The year 1932 marked the low point in the fortunes of the struggling Stearman Aircraft Company. With no orders for new airplanes, the factory grew quiet and only a skeletal crew remained on the slender payroll. The number of employees had plummeted from 125 in December 1930 to fewer than 25 that summer. Mac Short’s engineering staff had been reduced to himself and a few other men, and the drawing boards were gathering dust. Money for daily operations was extremely tight and the company was operating on a shoestring budget. In the wake of these hard realities, senior company officials circled the wagons and waited for better days to come.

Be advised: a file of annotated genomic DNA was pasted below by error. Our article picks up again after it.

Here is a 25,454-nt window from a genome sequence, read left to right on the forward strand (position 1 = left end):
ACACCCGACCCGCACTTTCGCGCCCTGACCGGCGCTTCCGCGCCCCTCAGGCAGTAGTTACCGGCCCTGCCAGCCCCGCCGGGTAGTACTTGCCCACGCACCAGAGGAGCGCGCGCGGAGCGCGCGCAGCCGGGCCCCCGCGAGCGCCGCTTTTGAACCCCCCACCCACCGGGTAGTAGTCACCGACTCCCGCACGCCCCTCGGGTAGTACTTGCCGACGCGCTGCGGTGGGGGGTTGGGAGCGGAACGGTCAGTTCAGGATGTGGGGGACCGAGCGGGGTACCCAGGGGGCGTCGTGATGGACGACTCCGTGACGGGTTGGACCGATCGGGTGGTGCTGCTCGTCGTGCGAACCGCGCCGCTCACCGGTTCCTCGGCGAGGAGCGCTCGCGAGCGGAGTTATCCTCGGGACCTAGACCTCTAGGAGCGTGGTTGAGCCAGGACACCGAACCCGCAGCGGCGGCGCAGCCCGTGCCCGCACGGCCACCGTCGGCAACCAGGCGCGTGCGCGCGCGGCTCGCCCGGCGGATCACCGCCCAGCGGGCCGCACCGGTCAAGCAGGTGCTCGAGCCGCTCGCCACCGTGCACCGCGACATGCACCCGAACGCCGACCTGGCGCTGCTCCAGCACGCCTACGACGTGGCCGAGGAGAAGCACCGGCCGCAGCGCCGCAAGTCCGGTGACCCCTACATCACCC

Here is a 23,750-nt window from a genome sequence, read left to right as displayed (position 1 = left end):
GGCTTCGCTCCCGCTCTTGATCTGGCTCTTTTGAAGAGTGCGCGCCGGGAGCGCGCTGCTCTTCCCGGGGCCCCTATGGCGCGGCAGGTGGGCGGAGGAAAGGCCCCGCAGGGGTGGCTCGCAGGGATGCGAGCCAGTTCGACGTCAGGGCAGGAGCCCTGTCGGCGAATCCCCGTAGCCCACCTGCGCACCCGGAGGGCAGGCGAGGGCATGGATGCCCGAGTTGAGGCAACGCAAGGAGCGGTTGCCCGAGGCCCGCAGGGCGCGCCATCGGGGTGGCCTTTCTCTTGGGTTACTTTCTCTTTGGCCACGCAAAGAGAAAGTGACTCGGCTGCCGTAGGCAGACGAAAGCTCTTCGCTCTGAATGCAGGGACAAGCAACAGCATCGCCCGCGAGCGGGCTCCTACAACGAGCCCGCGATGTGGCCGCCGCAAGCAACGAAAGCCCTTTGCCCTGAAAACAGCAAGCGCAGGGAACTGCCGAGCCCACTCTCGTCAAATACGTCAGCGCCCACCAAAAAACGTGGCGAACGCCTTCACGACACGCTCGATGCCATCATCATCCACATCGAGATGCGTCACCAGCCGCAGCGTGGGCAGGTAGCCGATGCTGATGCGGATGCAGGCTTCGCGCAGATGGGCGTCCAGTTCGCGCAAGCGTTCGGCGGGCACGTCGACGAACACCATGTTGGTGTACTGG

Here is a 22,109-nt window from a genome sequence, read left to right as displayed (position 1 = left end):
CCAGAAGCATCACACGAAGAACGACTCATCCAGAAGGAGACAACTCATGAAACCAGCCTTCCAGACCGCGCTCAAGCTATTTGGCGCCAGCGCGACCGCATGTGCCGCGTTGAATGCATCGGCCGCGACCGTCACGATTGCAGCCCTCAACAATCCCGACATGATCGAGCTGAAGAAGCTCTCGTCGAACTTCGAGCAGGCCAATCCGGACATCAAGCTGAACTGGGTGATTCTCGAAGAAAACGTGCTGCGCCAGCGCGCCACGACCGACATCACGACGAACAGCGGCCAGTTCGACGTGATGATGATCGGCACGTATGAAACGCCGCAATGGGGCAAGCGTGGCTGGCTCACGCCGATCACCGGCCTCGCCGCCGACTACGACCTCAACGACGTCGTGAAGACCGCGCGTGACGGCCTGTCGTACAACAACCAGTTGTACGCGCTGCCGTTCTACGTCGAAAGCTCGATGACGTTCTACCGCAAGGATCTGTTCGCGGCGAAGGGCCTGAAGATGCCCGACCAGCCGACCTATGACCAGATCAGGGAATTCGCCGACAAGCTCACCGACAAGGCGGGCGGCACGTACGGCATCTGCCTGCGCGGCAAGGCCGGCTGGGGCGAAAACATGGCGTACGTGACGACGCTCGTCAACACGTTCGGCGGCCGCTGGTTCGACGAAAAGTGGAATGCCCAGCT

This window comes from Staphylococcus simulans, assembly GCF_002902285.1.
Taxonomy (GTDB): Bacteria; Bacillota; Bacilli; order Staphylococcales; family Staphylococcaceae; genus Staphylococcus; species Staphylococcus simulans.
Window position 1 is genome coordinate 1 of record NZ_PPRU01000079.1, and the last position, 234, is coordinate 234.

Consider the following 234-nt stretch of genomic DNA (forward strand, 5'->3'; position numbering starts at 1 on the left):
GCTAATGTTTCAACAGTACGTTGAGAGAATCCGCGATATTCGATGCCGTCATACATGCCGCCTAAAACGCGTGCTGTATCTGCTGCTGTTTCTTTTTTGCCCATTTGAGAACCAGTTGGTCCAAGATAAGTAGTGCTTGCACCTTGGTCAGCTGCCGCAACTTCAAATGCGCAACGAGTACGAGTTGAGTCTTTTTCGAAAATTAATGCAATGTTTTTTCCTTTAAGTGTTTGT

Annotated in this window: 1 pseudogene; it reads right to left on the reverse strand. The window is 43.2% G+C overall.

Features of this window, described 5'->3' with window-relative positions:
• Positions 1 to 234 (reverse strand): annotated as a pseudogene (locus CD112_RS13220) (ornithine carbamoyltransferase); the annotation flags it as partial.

Early in September, those better days did come. The Boeing Airplane Company contracted with the Stearman factory to build hundreds of detail parts and assemblies for the Boeing Model 247 airline transport. The all-metal, twin-engine monoplane could carry 10 passengers and 500 pounds of mail at a cruising speed of 175 mph. United Air Lines had ordered a large fleet of the latest Boeing design and planned to operate the aircraft on routes between Chicago and California. The contracts proved to be a blessing and played a significant role in saving the ailing Stearman enterprise from extinction. The factory would be responsible for manufacturing landing gear, control columns, instrument panels and seats for the pilot and copilot.